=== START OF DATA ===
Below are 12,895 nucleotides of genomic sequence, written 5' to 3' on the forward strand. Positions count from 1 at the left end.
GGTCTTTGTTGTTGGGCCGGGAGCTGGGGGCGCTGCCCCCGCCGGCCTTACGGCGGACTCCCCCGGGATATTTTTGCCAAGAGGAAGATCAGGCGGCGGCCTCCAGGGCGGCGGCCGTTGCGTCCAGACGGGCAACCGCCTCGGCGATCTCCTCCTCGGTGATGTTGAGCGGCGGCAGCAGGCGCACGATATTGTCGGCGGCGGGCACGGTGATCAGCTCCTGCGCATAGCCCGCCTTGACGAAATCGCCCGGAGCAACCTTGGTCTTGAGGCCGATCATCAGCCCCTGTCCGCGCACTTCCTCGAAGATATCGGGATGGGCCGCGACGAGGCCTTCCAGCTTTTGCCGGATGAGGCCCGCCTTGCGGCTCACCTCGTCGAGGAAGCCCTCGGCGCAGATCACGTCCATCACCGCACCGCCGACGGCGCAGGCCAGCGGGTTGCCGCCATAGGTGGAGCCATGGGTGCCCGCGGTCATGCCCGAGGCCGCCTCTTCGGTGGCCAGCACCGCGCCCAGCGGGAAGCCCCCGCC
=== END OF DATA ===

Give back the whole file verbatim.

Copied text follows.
Below are 12,895 nucleotides of genomic sequence, written 5' to 3' on the forward strand. Positions count from 1 at the left end.
GGTCTTTGTTGTTGGGCCGGGAGCTGGGGGCGCTGCCCCCGCCGGCCTTACGGCGGACTCCCCCGGGATATTTTTGCCAAGAGGAAGATCAGGCGGCGGCCTCCAGGGCGGCGGCCGTTGCGTCCAGACGGGCAACCGCCTCGGCGATCTCCTCCTCGGTGATGTTGAGCGGCGGCAGCAGGCGCACGATATTGTCGGCGGCGGGCACGGTGATCAGCTCCTGCGCATAGCCCGCCTTGACGAAATCGCCCGGAGCAACCTTGGTCTTGAGGCCGATCATCAGCCCCTGTCCGCGCACTTCCTCGAAGATATCGGGATGGGCCGCGACGAGGCCTTCCAGCTTTTGCCGGATGAGGCCCGCCTTGCGGCTCACCTCGTCGAGGAAGCCCTCGGCGCAGATCACGTCCATCACCGCACCGCCGACGGCGCAGGCCAGCGGGTTGCCGCCATAGGTGGAGCCATGGGTGCCCGCGGTCATGCCCGAGGCCGCCTCTTCGGTGGCCAGCACCGCGCCCAGCGGGAAGCCCCCGCC